A blood moon will be in full swing in the early hours of May 26, between 5:11 and 5:25 a.m. Ron Hranac, member and former president of the Denver Astronomical Society, said you should drive east if you want to see it.
“I will set my alarm and we’ll see what the sky looks like,” he told us. “If it’s cloudy, I’ll go back to bed.”
The weather may be an issue, since the National Weather Service is calling for some cloudy skies. But it’s also not the only difficulty for witnessing this particular moon. The timing will make it tough, since the total eclipse will happen as the sun rises and the moon drops below the horizon. That’s why Hranac suggests finding a high place east of the city, unobstructed by trees or buildings, where you’ll get to see the transformation before the blood moon sinks below the foothills.
“It’s going to be challenging,” University of Denver astronomy professor Robert Stencel said. “Doable but not optimal.”
Jennifer Hoffman, a supernova expert who is also a professor at DU, said not to worry if you don’t get up for this one. There are plenty of webcasts you can watch from the comfort of your bed. She also said we’ll have two easier opportunities to see full lunar eclipses in 2022.
Why is it called a blood moon? And also a flower moon?
The “blood” moniker is associated with moons in full eclipse. The moon can appear blood red, or even darker, when it’s shrouded by Earth’s shadow. The color is something we see from our perspective, a function of particulate matter in the air. Stencel told us volcanic eruptions are big influences in the dust that renders the moon red, though global air pollution also plays a part.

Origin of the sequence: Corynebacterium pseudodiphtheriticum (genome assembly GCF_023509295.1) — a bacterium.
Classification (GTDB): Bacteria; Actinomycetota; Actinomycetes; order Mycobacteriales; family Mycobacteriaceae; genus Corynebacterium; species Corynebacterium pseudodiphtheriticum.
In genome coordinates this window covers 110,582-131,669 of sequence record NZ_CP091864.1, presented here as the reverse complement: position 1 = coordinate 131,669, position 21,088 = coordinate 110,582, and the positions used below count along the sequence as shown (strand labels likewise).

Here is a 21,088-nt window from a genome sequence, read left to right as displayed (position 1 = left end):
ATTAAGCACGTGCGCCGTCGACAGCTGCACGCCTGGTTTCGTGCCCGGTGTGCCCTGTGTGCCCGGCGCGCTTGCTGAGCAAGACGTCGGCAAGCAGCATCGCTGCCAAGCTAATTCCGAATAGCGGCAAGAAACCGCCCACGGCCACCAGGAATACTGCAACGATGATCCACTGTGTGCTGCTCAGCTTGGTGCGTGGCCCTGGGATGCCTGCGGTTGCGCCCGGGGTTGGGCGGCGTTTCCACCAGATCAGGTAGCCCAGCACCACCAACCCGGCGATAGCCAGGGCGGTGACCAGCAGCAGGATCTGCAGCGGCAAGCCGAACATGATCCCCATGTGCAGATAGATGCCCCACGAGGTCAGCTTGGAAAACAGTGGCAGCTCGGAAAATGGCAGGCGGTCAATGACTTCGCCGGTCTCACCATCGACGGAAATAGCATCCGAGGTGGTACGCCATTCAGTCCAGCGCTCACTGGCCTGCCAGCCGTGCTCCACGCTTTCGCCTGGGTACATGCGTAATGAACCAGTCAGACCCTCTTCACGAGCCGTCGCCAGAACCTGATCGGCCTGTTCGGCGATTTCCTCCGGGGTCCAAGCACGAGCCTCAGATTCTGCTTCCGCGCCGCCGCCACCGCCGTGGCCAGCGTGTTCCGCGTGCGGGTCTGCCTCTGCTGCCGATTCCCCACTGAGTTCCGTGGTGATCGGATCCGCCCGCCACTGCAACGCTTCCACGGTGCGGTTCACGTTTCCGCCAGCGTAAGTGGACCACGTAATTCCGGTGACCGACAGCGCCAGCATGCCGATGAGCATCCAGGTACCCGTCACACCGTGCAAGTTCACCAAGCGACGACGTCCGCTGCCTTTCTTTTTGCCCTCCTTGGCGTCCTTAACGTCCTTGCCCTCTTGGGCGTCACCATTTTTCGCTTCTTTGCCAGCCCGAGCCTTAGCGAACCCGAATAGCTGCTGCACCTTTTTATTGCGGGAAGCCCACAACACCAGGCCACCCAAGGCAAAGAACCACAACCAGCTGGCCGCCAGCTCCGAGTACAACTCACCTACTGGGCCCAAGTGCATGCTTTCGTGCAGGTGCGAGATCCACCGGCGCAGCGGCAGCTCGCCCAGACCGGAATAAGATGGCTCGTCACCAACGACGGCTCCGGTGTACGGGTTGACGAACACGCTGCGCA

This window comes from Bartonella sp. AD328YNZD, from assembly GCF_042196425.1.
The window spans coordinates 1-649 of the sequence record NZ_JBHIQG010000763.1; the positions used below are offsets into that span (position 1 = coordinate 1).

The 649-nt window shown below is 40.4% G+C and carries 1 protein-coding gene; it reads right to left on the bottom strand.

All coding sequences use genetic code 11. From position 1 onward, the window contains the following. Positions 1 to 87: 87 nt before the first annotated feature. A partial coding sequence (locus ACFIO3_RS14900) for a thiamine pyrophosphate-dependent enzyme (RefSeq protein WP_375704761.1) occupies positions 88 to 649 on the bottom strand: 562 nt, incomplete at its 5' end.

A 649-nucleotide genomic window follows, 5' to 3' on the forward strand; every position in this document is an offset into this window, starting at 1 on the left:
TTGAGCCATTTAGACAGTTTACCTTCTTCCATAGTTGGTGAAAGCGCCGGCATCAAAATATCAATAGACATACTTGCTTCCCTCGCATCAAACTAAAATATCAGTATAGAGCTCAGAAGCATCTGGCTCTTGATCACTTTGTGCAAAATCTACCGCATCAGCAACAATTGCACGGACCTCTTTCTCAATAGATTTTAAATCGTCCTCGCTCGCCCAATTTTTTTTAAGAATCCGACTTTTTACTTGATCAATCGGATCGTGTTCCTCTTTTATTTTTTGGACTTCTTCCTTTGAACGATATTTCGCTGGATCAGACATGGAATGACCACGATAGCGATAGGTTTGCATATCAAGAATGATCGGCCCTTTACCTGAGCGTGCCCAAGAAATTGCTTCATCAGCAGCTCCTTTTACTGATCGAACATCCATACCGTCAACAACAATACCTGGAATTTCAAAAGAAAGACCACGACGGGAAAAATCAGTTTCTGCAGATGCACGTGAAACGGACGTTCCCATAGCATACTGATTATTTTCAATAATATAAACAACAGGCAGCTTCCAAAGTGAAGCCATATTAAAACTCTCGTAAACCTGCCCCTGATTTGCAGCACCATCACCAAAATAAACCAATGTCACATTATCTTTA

Bummed you can’t get up so early? We have good news: DU’s historic Chamberlin Observatory will open to the public soon!
The observatory east of DU, in what is now Observatory Park, was built in the 1890s. It was used for research back when it opened. Hranac said it became more accessible to the general public in the 1950s, when the Denver Astronomical Society began helping run operations there. The organization has been running weekly open houses there for years, though COVID-19 put a temporary kibosh on that.
Hranac and Stencel said they’re working to open back up now that the vaccine is proliferating the city. Hranac said the volunteers who make the events happen are still a little wary of getting close to crowds again, but Stencel said they should have something to announce in the next month or so. He said people who are hungry to peer into the old telescope should keep tabs on the Society’s twitter feed.
Chamberlin’s refracting telescope was cutting-edge when it was built, Hoffman told us, adding it’s still in excellent shape.
“The lenses that are in the telescope were state of the art when they are made, and they’re still really good,” she said.
But light pollution has slowly crept in. DU was “out in the boondocks” when the telescope was installed, Hranac said, and the city’s development has slowly degraded its ability to see fainter objects.
Today, people like Hoffman use newer, bigger reflective telescopes to conduct their research. Still, she said, visiting DU’s observatory can be a great way for non-scientists to get their fix. Amateur astronomers usually set their own telescopes out on the lawn, so it’s also a good place to check out rigs if you’re interested in joining the stargazing world.